Also check out this awesome shot I took on top of the Ferris Wheel. Okay not the best quality picture, but you get the point. You can see just how many people are outside all of the beer tents. (Imagine how many are IN the beer tents...)

Overall, Oktoberfest was definitely a 12/10 and highly recommend that everyone go and experience this festival sometime in there life.

Because come on, who wouldn't want to drink beer all day!

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  • Writer's pictureNick West

By Nick West, West Coast Sales Manager

On my recent trip to Colorado, I had the fortunate chance to tour the iconic home of Fat Tire and Voodoo Ranger, New Belgium Brewing. Walking up to this legendary brewery nestled on the Cache Le Poudre River in Northern Colorado, you get a sense of how proud the members of New Belgium of the place they call home.

When you first arrive for your tour, you check in at the front desk area and grab a beer while waiting for your tour guide to whisk you away through the halls of the brewery. Once I had my 1554 Belgian Dark Ale in hand, our tour guide Kyle gathered us around and began the tour.

Inside New Belgium

We started in History Hall on the “hot side, the part of the brewery where the warm processes of the brewing cycle take place. After a quick history lesson from Kyle, we headed upstairs to a gigantic room where the first steps of brewing take place. In the center of this room were 4 gigantic stainless-steel tanks where the grist, or milled grain, mixes with water to make a “beer tea” that is rich in sugar for the yeast to eat later on. The “beer tea”, or wort, in these tanks have one job: to make New Belgium’s Iconic Voodoo Ranger series of IPAs.

Once we had spent some time wandering this room, it was time to head to the “cold side”, but our fantastic host made sure we didn’t leave empty handed so, Kyle had us all pour our own beer and naturally I poured myself a sample of Fat Tire.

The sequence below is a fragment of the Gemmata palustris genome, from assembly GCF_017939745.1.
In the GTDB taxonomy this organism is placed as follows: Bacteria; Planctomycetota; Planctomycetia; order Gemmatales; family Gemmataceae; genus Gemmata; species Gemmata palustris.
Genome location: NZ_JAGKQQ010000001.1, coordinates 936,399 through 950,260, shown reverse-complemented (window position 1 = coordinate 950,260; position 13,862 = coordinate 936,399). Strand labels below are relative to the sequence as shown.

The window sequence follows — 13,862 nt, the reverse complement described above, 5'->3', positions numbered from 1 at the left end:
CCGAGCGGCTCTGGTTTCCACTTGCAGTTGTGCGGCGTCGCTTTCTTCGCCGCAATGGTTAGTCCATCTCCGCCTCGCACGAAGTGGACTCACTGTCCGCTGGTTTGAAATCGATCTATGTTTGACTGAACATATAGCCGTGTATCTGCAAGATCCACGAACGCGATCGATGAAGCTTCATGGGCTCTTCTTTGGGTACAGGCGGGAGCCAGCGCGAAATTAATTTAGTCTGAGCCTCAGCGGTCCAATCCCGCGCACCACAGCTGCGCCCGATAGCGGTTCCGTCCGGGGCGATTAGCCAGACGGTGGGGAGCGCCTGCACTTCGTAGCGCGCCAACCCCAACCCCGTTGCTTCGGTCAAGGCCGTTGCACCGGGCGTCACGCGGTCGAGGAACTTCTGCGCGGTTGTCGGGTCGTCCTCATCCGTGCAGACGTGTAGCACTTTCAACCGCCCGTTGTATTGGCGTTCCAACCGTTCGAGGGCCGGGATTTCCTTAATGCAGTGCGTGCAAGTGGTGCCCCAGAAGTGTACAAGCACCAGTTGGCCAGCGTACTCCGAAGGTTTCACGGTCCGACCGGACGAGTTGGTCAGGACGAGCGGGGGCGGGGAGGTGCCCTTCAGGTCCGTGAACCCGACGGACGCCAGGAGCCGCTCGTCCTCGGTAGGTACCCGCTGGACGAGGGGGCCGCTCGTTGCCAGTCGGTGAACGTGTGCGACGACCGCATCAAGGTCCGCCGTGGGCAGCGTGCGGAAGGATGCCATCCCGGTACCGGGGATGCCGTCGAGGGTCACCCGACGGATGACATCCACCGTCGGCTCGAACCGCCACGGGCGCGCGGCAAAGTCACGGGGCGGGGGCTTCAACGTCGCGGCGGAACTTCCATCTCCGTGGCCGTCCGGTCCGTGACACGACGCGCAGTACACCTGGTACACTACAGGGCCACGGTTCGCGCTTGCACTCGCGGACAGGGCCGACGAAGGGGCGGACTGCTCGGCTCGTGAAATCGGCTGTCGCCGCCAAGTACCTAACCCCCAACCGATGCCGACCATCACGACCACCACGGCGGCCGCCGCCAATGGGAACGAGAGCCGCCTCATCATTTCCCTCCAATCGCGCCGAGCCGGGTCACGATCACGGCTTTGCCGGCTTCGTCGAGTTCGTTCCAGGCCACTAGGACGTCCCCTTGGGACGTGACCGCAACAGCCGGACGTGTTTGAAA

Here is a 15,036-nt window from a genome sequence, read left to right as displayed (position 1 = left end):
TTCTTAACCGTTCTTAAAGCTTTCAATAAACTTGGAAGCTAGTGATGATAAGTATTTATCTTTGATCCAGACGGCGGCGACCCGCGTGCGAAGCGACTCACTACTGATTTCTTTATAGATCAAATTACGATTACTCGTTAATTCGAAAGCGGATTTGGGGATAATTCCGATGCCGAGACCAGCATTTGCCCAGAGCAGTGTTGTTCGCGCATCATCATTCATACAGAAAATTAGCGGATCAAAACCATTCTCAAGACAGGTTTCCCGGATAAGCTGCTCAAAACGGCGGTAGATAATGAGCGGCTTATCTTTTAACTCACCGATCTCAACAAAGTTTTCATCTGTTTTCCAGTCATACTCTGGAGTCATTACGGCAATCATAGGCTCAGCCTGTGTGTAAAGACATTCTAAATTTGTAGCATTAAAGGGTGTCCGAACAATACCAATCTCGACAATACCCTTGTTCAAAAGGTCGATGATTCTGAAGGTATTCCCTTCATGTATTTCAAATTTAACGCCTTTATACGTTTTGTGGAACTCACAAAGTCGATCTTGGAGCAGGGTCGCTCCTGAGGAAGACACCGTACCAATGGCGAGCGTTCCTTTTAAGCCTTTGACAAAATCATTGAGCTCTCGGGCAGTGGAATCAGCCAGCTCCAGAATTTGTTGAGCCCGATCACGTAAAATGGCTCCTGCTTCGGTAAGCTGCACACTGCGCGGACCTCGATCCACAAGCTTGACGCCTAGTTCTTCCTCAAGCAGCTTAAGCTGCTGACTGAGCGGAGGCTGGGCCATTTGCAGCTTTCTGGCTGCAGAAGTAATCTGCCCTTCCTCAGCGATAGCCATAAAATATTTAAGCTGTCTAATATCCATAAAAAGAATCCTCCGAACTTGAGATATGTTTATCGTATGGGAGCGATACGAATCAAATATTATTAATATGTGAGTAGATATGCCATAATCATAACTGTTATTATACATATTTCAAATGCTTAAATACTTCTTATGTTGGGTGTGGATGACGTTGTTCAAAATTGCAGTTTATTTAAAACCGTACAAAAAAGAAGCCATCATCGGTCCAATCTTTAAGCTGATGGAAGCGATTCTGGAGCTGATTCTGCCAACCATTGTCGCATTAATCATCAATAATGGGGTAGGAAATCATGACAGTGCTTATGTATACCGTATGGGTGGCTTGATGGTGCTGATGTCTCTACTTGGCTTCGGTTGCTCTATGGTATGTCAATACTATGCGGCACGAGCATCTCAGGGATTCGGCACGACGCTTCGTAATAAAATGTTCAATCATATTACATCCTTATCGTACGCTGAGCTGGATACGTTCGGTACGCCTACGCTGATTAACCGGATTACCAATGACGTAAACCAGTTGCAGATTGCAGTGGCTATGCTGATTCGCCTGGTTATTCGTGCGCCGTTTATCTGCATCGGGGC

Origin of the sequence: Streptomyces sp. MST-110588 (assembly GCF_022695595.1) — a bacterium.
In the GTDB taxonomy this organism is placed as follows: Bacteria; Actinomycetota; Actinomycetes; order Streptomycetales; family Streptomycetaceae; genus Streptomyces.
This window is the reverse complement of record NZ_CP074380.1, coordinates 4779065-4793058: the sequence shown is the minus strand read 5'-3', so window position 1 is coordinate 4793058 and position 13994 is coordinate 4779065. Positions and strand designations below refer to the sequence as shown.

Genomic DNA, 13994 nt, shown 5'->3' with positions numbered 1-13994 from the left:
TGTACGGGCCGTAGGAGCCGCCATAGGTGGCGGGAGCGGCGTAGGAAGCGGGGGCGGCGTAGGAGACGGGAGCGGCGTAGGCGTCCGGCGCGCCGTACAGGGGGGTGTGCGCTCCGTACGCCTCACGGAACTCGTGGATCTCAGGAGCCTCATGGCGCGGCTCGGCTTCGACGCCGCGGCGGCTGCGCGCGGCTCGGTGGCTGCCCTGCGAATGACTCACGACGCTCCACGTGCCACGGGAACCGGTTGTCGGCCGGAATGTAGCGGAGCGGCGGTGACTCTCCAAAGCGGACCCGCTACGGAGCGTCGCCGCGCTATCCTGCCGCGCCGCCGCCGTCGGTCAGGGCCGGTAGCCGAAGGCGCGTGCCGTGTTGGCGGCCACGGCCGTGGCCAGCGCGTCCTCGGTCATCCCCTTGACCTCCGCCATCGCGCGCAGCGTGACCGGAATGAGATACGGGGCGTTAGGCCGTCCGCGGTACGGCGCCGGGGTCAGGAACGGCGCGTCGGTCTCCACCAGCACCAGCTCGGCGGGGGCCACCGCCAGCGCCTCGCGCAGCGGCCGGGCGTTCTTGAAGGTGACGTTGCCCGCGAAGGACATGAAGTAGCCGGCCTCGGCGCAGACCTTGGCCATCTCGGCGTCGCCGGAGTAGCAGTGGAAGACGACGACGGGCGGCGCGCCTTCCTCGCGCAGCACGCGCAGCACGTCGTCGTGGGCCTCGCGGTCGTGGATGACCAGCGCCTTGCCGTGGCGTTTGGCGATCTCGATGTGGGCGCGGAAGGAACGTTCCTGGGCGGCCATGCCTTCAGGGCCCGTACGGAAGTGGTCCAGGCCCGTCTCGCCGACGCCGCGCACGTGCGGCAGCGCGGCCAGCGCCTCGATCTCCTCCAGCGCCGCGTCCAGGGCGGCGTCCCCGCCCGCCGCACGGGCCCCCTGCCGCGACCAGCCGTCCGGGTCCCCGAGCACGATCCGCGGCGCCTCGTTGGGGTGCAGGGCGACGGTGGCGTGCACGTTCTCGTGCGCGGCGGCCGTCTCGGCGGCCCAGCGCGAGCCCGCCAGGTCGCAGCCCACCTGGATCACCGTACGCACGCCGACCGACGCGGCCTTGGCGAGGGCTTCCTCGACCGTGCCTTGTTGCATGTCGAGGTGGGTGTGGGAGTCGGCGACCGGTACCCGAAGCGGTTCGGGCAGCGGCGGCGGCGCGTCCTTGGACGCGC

Over on the “cold side”, we got to see where wort is turned into beer. In this area, there are several large fermentation tanks where the yeast is pitched, and the production of alcohol begins. Then down the hall from the fermentation tank was my favorite part: The area dubbed “The Foeder Forest”! This is where New Belgium’s sour ales come to life. A large warehouse full of massive oak wine barrels called foeders is where iconic beers like La Folie and Le Terroir are born. After Kyle poured us all a sample of La Folie, it was time to wrap up the life cycle of beer and head to the packaging facility. After a short walk through the beautiful New Belgium campus, we arrived at the canning line and were greeted with an ice cold can of the same beer we saw in the mash tuns: a Voodoo Ranger IPA that was canned that very morning. Once we got to see the canning line in action, our tour was almost over and it was time to head back to the taproom, but not after stopping to admire some old artwork that coincidentally I have copies of sitting at my desk.

I want to give a big thanks to New Belgium Brewing for their hospitality during my trip. If anyone is in Fort Collins and looking for a great way to spend an afternoon, schedule a tour of this legendary brewery and enjoy the magic and beauty of New Belgium Brewing.